Huge snowfall buries Alps as upper level winds turn easterly allowing Siberian air to head westwards

Written by on January 7, 2019 in Rest of Europe, United Kingdom & Ireland with 0 Comments

The much anticipated colder, snowier pattern has emerged and progresses south, southwestwards into central and southern Europe. Stopping it from spreading westwards is a very strong ridge anchored over the British Isles which reached record strength as we greeted 2019. This pressure pattern has resulted in a rather mundane Christmas to New Year period here but for parts of Europe, a wild one.

Credit: Severe Europe Weather

It’s coincidence that the turn to colder is directly related to the late December SSW and split which occurred around the 2nd. Upper level winds are turning easterly and with the positioning of the twin vortexes, we’re in a good place for some very impressive winter conditions during the second half of January.


Interesting times.

Atmosphere and geography merge to produce spectacular snowfall

Between the the strong positive anchored over the UK and deep negative over Greece is a feed of bitter cold air driven by powerful northerly winds. As Atlantic/Mediterranean collides meets incoming polar/Siberian and is forcing to rise, incredible orographic snowfall rates and totals occur along particularly the northern flank of the Austrian and Swiss Alps as well as the mountains of Poland.

The mountains of Greece were also hammered.

While the Alps get slammed, polar air has made made it out over the Med and Adriatic bringing snow to the beaches.

Yep, the cold even made it into Libya.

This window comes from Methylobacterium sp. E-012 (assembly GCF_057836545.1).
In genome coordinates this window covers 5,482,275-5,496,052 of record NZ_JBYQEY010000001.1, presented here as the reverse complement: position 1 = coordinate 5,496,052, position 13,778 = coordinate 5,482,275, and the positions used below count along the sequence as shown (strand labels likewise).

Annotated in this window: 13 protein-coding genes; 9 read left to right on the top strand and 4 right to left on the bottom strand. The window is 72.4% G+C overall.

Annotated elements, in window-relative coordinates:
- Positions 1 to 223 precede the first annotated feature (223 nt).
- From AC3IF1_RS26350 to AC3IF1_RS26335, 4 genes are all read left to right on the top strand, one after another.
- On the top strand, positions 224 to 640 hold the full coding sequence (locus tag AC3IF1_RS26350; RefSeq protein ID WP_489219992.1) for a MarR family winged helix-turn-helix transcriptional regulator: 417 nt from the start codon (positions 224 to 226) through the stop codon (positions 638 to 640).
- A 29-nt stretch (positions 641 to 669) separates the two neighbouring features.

With powerful bitter northerly winds crossing a steep west-east mountain chain, you get some amazing variation in weather with relatively short distance.

Bitter cold and heavy snow on the north side but on the leeward south side, those strong winds cross over the ridges and descend the southern flank. As the air travels downslope, it compresses, drying it and heating it to very comfortable levels.

Credit: Severe Europe Weather

Now that we’re seeing the tropospheric response and interaction, the modelling is now seeing what has been suggested here all along.

With our atmosphere now in reverse, look for the ridge currently over the UK to be positioned over Greenland and where the cold trough is now, that should be over the UK and near continent in 6-10 days from now.

Check out the latest run of the CFSv2 weeklies.

Credit: Tropical Tidbits

Credit: Tropical Tidbits

Credit: Tropical Tidbits

Still some ways to go and things can still change for better or worse but it’s looking promising from a forecast point of view.

FEATURED IMAGE: Petrich Greblo

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